Mini Auxiliary Laptop Screens

Manufacturers will add small second screens to laptops, utilizing Microsoft's SideShow platform to let users get e-mail, addresses and other information without firing up their machines. Redmond claims Windows Vista will allow painless setup, and expects SideShow to show up in keyboards, remotes and cell phones.
40-inch PC LCD Screens

Monster LCD monitors up to 40 inches wide will likely become readily available in vendors' product mixes before the year is out, with widescreen panels remaining all the rage. Per-inch panel prices will also continue to drop.
Dawn of DirectX 10

Microsoft's DirectX 10 application programming interface in Windows Vista should reach consumers in 2007. Geared toward games and other graphics applications, DirectX 10 is expected to not only boost game performance compared to DirectX 9 but to improve interfaces for applications like Photoshop.
  -  https://convivea.com  -   And...  boom goes the dynamite.

Offline chip!

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Re: PCs Get Set to Scream in 2007
« Reply #1 on: January 05, 2007, 07:46:29 am »
I find most of this interesting, even if there is not necessarily any 'new' information here, it is a good summary of what we're looking at come 2007 and computers.


One thing that stuck out to me was the last line, DX10 will help "improve interfaces for applications like Photoshop". What surprised me here was that it says "interfaces". I'm not much of an expert on DX10 but does anyone know what thats about? 2 of my housemates are graphic design majors that spend most of their time with Photoshop on a Mac, but only because they say the interface is better. Will we finally see a balance or more equal platform for graphic "development" through the interfaces of Photoshop on a Mac and on Vista?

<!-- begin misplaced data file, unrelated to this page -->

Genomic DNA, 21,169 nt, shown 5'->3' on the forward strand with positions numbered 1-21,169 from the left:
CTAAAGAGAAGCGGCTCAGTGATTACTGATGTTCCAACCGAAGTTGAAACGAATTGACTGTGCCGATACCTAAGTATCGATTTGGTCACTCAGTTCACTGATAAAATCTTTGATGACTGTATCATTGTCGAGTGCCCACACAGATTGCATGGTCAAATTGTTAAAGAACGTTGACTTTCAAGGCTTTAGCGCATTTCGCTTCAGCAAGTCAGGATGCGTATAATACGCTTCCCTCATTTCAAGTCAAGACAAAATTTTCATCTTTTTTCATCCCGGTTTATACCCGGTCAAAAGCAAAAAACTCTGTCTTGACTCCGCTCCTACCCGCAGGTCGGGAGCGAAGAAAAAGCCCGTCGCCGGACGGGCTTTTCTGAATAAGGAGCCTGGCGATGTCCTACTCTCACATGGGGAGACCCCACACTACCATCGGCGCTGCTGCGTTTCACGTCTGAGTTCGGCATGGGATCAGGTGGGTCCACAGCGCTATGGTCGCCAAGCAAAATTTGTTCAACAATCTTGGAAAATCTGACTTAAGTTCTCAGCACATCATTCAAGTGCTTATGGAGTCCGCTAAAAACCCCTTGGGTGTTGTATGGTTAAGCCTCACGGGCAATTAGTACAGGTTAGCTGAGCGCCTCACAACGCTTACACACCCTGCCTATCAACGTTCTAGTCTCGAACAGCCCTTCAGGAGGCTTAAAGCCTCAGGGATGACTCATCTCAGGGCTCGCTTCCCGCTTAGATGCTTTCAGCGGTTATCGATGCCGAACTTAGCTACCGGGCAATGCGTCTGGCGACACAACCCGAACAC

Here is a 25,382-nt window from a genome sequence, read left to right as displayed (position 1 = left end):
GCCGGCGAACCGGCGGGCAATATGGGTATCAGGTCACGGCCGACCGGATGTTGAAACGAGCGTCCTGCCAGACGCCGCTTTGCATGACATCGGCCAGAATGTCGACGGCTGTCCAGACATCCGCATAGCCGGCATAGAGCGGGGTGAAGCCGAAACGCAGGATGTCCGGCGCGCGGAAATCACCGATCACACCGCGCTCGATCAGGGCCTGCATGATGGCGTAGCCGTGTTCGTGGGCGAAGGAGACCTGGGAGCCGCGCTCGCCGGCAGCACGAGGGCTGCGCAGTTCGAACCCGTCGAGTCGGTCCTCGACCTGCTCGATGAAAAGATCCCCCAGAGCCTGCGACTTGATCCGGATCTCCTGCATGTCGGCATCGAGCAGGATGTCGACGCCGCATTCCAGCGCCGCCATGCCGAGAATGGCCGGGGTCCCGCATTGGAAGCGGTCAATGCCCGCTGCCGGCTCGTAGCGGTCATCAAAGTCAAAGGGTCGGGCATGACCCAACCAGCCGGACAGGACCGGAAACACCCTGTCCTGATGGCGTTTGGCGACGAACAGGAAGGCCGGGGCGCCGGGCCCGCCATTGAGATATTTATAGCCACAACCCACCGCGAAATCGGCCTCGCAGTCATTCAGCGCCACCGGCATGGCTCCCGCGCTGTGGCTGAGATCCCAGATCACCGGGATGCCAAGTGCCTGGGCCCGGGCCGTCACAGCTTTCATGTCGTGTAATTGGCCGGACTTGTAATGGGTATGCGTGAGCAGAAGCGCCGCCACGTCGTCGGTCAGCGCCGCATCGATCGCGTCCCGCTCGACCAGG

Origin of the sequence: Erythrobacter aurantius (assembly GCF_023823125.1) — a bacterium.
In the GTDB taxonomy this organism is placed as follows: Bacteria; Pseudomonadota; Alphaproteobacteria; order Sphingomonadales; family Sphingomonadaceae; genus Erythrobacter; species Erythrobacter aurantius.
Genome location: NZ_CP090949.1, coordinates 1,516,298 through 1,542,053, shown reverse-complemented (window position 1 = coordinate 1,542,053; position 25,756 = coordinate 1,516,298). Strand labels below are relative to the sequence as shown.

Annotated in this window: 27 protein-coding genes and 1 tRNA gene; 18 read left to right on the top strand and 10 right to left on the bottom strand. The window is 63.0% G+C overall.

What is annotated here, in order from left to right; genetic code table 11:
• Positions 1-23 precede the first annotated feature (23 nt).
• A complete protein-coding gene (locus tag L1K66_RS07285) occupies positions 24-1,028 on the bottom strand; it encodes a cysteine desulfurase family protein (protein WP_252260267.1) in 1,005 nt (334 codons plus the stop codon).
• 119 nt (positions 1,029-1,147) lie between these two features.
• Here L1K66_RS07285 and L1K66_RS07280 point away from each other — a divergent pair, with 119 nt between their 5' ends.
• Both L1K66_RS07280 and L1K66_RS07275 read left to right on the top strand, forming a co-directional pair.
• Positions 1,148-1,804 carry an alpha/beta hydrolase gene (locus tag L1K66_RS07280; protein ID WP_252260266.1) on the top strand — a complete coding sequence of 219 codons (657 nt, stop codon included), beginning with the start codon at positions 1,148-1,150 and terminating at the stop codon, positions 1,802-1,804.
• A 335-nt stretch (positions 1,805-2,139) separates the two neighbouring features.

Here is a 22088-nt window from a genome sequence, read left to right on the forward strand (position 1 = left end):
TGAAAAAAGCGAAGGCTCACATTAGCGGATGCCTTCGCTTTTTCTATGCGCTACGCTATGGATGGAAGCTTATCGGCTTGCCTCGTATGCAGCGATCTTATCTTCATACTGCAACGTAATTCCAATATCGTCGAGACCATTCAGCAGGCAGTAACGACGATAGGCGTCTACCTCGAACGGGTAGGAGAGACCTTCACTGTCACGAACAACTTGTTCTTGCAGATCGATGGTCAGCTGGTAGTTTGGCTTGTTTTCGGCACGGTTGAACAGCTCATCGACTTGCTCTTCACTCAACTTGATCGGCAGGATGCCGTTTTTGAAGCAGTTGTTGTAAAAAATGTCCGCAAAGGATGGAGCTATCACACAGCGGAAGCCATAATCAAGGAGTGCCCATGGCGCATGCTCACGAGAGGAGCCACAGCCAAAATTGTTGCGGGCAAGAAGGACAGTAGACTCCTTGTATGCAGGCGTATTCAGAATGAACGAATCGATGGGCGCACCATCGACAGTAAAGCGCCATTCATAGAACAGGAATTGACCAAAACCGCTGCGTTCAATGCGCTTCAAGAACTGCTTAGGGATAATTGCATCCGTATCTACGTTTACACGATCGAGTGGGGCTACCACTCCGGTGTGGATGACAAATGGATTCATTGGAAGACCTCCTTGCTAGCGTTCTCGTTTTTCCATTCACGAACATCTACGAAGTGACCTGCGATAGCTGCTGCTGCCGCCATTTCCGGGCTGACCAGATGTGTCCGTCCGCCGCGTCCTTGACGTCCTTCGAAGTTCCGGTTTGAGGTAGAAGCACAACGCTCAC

-  https://convivea.com  -   And...  boom goes the dynamite.

Offline TheNightWatchman

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Re: PCs Get Set to Scream in 2007
« Reply #2 on: January 05, 2007, 01:45:16 pm »
Awesome stuff. By the end of the year I'll need a computer that will have dual graphics cards, and buy two more LCD monitors, a quad core would be nice too. Yay video editing away!

Offline Quantum

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Re: PCs Get Set to Scream in 2007
« Reply #3 on: January 06, 2007, 02:53:21 pm »
1st generation quad core is a bit rubbish. Native quad core should be awesome though.

I don't know how DX10 will improve on interfaces, but I've read quite a long article about it and am much excited. Vista will offer a lot new for developers, so I'm looking forward to that as well, I know the Khronos Group have announced that OpenGL will be natively supported on Vista and OpenGL will actually handle Vista interface while using less system resources than Direct3D. AMD should release their new core, the K8L some time towards the end of 2007, there's much anticipation about that and a lot of expectation it will outperform the conroe core, the offering between AMD and Intel then will be truly superb.

But unfortunately from what I hear, 1st generation hybrid hard drives won't actually provide any real life performance benefits, probably worth waiting till 2nd generation stuff.
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Offline TheNightWatchman

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Re: PCs Get Set to Scream in 2007
« Reply #4 on: January 06, 2007, 06:26:47 pm »
What's a "hybrid hard drive"?

Offline Quantum

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Re: PCs Get Set to Scream in 2007
« Reply #5 on: January 06, 2007, 10:25:54 pm »
What's a "hybrid hard drive"?

It's where it both uses a solid state memory (namely to start off with NAND Flash) and the traditional platter memory, the idea is to put very frequently used files, like the boot up of windows, on to the solid state memory as it is faster and uses less power.
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Re: PCs Get Set to Scream in 2007
« Reply #6 on: March 24, 2007, 02:22:53 am »
Since i'm a hardcore gamer lol i'm really impressed on the speed changes and the graphic capabilities especially in the gaming department...